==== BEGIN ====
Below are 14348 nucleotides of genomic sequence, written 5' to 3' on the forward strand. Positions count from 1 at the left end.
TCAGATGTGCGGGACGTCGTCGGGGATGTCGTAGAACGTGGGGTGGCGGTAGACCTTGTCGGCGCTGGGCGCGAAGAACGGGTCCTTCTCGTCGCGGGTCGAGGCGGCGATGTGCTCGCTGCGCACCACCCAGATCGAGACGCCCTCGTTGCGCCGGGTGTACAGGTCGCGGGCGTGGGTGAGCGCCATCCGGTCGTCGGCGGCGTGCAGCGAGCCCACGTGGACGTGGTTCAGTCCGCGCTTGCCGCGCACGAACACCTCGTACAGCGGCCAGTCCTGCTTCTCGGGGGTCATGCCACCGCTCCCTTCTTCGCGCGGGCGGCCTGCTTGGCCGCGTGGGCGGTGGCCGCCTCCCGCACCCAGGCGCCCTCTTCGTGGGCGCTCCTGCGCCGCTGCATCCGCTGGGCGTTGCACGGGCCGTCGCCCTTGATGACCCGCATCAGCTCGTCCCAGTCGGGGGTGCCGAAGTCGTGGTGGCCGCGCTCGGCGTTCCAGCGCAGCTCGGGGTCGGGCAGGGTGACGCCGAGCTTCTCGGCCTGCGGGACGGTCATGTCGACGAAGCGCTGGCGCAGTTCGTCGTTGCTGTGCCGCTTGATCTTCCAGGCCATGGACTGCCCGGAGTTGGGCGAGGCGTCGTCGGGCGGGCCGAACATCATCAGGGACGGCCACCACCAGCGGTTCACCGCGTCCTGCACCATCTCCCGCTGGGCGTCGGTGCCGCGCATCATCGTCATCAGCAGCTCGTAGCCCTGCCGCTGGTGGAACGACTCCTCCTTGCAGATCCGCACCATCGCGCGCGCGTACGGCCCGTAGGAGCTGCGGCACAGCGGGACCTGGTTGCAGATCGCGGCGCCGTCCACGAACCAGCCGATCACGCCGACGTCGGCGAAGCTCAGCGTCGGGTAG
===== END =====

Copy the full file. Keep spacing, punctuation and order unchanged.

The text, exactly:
Below are 14348 nucleotides of genomic sequence, written 5' to 3' on the forward strand. Positions count from 1 at the left end.
TCAGATGTGCGGGACGTCGTCGGGGATGTCGTAGAACGTGGGGTGGCGGTAGACCTTGTCGGCGCTGGGCGCGAAGAACGGGTCCTTCTCGTCGCGGGTCGAGGCGGCGATGTGCTCGCTGCGCACCACCCAGATCGAGACGCCCTCGTTGCGCCGGGTGTACAGGTCGCGGGCGTGGGTGAGCGCCATCCGGTCGTCGGCGGCGTGCAGCGAGCCCACGTGGACGTGGTTCAGTCCGCGCTTGCCGCGCACGAACACCTCGTACAGCGGCCAGTCCTGCTTCTCGGGGGTCATGCCACCGCTCCCTTCTTCGCGCGGGCGGCCTGCTTGGCCGCGTGGGCGGTGGCCGCCTCCCGCACCCAGGCGCCCTCTTCGTGGGCGCTCCTGCGCCGCTGCATCCGCTGGGCGTTGCACGGGCCGTCGCCCTTGATGACCCGCATCAGCTCGTCCCAGTCGGGGGTGCCGAAGTCGTGGTGGCCGCGCTCGGCGTTCCAGCGCAGCTCGGGGTCGGGCAGGGTGACGCCGAGCTTCTCGGCCTGCGGGACGGTCATGTCGACGAAGCGCTGGCGCAGTTCGTCGTTGCTGTGCCGCTTGATCTTCCAGGCCATGGACTGCCCGGAGTTGGGCGAGGCGTCGTCGGGCGGGCCGAACATCATCAGGGACGGCCACCACCAGCGGTTCACCGCGTCCTGCACCATCTCCCGCTGGGCGTCGGTGCCGCGCATCATCGTCATCAGCAGCTCGTAGCCCTGCCGCTGGTGGAACGACTCCTCCTTGCAGATCCGCACCATCGCGCGCGCGTACGGCCCGTAGGAGCTGCGGCACAGCGGGACCTGGTTGCAGATCGCGGCGCCGTCCACGAACCAGCCGATCACGCCGACGTCGGCGAAGCTCAGCGTCGGGTAG